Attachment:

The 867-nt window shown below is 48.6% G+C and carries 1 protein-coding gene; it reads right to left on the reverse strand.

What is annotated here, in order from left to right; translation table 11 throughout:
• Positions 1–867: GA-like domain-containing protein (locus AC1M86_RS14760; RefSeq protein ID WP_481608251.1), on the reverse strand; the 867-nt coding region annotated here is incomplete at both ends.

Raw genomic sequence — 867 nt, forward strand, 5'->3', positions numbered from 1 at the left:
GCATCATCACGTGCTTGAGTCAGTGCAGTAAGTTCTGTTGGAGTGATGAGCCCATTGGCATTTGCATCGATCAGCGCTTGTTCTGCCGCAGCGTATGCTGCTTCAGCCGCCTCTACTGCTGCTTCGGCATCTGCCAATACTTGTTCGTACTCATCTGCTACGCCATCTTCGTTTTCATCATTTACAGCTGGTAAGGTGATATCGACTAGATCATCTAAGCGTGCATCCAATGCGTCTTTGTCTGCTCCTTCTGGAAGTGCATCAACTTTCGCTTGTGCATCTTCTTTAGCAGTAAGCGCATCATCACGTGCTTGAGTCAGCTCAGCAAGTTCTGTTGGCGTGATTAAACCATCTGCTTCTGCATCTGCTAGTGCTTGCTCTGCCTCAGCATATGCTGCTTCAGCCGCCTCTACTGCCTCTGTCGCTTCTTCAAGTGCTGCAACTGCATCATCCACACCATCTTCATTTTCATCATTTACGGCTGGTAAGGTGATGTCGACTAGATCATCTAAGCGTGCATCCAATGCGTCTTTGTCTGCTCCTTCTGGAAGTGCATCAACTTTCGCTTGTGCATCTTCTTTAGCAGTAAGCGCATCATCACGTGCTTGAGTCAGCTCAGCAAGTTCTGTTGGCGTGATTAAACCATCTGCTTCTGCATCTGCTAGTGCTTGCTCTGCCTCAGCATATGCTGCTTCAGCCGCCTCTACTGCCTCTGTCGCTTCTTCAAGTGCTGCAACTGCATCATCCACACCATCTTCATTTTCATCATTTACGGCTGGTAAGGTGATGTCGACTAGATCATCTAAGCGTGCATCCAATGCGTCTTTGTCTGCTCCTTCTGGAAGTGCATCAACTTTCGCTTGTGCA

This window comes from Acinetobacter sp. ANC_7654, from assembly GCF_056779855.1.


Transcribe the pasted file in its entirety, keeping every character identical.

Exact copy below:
The 867-nt window shown below is 48.6% G+C and carries 1 protein-coding gene; it reads right to left on the reverse strand.

What is annotated here, in order from left to right; translation table 11 throughout:
• Positions 1–867: GA-like domain-containing protein (locus AC1M86_RS14760; RefSeq protein ID WP_481608251.1), on the reverse strand; the 867-nt coding region annotated here is incomplete at both ends.

Raw genomic sequence — 867 nt, forward strand, 5'->3', positions numbered from 1 at the left:
GCATCATCACGTGCTTGAGTCAGTGCAGTAAGTTCTGTTGGAGTGATGAGCCCATTGGCATTTGCATCGATCAGCGCTTGTTCTGCCGCAGCGTATGCTGCTTCAGCCGCCTCTACTGCTGCTTCGGCATCTGCCAATACTTGTTCGTACTCATCTGCTACGCCATCTTCGTTTTCATCATTTACAGCTGGTAAGGTGATATCGACTAGATCATCTAAGCGTGCATCCAATGCGTCTTTGTCTGCTCCTTCTGGAAGTGCATCAACTTTCGCTTGTGCATCTTCTTTAGCAGTAAGCGCATCATCACGTGCTTGAGTCAGCTCAGCAAGTTCTGTTGGCGTGATTAAACCATCTGCTTCTGCATCTGCTAGTGCTTGCTCTGCCTCAGCATATGCTGCTTCAGCCGCCTCTACTGCCTCTGTCGCTTCTTCAAGTGCTGCAACTGCATCATCCACACCATCTTCATTTTCATCATTTACGGCTGGTAAGGTGATGTCGACTAGATCATCTAAGCGTGCATCCAATGCGTCTTTGTCTGCTCCTTCTGGAAGTGCATCAACTTTCGCTTGTGCATCTTCTTTAGCAGTAAGCGCATCATCACGTGCTTGAGTCAGCTCAGCAAGTTCTGTTGGCGTGATTAAACCATCTGCTTCTGCATCTGCTAGTGCTTGCTCTGCCTCAGCATATGCTGCTTCAGCCGCCTCTACTGCCTCTGTCGCTTCTTCAAGTGCTGCAACTGCATCATCCACACCATCTTCATTTTCATCATTTACGGCTGGTAAGGTGATGTCGACTAGATCATCTAAGCGTGCATCCAATGCGTCTTTGTCTGCTCCTTCTGGAAGTGCATCAACTTTCGCTTGTGCA

This window comes from Acinetobacter sp. ANC_7654, from assembly GCF_056779855.1.